NY sheriff tells deputies to ignore Cuomo’s immigration order

A New York county sheriff is telling his deputies to ignore an order from Gov. Andrew Cuomo that instructs state police and other New York officials not to ask individuals about their immigration status, accusing the Democratic governor of trying to score “cheap political points.”

Cuomo on Friday signed the executive order that also prohibits state officials from disclosing a person's immigration status to federal authorities, except in certain situations such as police investigations.

Hours later, Erie County Sheriff Timothy Howard issued a statement telling his deputies to continue reporting to U.S. officials “any and all” incidents involving undocumented individuals, consistent with existing department policy and federal law. 

“Our officers have sworn a solemn oath to uphold the law,” Howard, a Republican, said in the statement. “As sheriff, part of my job is enforcing our constitution and the law, regardless of what cheap political points Albany politicians are looking to score."

Cuomo's counsel Alphonso David fired back Tuesday at the sheriff, noting the order didn't apply to local jurisdictions anyway. 

"New York is leading the way forward in protecting all our state's immigrant families and communities. If the Sheriff had bothered to read the executive order, he would know that it applies to state agencies and authorities, not local jurisdictions," he said in a statement. "Nevertheless, if this Sheriff  intimidates, threatens, harasses or extorts any person for any reason including national origin or ethnicity, he will be breaking the law and no one is above the law."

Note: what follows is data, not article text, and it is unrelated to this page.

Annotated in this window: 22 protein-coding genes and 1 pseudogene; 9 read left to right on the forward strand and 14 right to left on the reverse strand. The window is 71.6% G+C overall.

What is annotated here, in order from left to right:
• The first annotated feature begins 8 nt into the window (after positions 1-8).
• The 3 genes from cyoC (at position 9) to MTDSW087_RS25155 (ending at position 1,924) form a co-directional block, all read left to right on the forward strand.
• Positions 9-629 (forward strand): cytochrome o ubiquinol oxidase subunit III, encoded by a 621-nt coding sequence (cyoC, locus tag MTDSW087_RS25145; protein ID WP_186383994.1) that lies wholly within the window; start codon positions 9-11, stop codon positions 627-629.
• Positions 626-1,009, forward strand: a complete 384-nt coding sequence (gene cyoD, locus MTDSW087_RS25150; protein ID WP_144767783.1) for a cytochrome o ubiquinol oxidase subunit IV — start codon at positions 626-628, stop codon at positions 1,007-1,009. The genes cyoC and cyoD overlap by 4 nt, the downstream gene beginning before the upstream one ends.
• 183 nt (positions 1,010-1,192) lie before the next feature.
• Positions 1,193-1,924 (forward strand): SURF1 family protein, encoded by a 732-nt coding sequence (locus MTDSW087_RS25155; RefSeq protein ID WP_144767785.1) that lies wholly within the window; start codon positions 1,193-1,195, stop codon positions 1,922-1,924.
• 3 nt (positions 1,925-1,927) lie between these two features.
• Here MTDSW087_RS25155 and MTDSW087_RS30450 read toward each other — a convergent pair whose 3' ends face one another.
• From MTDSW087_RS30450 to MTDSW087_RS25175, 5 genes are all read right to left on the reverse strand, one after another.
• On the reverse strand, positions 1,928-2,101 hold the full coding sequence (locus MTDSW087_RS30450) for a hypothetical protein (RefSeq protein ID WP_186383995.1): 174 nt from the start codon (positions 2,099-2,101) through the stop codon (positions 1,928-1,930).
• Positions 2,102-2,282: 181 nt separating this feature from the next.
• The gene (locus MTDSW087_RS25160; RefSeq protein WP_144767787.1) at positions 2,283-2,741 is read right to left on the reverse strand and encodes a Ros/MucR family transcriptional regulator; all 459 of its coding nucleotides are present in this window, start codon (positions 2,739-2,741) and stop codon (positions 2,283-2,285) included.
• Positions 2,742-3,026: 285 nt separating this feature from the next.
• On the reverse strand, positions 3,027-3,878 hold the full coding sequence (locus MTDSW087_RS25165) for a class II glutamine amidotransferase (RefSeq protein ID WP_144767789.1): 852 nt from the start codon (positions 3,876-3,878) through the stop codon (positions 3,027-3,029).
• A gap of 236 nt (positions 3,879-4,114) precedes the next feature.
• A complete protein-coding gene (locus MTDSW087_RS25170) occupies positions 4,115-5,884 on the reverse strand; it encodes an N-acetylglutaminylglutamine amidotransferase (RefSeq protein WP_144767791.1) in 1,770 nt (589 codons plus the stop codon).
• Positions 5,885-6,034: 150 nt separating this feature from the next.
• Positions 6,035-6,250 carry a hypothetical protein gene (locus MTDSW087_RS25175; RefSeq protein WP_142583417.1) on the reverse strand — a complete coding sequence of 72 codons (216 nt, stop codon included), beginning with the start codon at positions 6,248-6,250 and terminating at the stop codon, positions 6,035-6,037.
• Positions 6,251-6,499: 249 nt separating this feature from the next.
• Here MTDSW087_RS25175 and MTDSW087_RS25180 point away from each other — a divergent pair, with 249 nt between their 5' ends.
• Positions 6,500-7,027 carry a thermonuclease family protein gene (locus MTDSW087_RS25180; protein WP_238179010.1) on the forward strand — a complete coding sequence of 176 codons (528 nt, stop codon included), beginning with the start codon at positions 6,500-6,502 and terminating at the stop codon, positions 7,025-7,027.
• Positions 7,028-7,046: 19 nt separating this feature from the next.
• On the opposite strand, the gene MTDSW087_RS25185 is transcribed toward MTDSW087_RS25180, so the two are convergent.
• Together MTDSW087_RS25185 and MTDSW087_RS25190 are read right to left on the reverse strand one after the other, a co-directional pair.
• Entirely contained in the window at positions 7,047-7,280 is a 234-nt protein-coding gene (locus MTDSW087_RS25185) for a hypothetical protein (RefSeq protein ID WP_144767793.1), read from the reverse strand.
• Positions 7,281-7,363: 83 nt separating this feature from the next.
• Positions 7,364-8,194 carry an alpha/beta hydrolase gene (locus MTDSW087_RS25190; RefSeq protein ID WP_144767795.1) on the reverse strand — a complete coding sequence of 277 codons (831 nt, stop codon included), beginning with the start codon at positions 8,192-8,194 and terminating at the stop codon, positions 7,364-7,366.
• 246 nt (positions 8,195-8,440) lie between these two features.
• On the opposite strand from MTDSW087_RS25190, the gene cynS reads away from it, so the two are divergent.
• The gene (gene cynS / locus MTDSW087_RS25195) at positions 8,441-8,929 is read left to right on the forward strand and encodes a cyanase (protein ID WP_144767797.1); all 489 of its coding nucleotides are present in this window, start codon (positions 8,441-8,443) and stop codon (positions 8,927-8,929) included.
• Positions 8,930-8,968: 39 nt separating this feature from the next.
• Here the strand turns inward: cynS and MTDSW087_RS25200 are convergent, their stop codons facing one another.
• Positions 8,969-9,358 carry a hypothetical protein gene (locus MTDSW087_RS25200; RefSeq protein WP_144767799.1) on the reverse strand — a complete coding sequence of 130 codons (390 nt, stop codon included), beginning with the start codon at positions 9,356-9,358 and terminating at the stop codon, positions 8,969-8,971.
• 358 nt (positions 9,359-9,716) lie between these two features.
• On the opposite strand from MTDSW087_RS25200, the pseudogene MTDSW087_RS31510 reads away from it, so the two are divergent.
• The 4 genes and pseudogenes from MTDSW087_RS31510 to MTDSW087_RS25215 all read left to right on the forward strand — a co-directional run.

But Howard told a Buffalo-area TV station that Cuomo’s message was “causing confusion … to our deputies out on the road. So I thought it was important to address the issue before heading into the weekend.”

Howard also made clear that he takes issue with the broader issue of anybody inside the United States not having to disclose their immigration status or country of origin when asked.

“If I go to Canada, I have to have a passport, which I pay the federal government to get,” Howard told WGRZ-TV. “I cannot comprehend we’d have government rules that say people from other countries have to have something else.” 

Both Howard and Cuomo are seeking reelection. 

Cuomo, considered a potential 2020 presidential candidate as well, said he signed the order “as Washington squabbles over rolling back sensible immigration policy.”

“We are taking action to help protect all New Yorkers from unwarranted targeting by government,” he said in a statement accompanying his order. “New York became the Empire State due to the contributions of immigrants from every corner of the globe and we will not let the politics of fear and intimidation divide us.”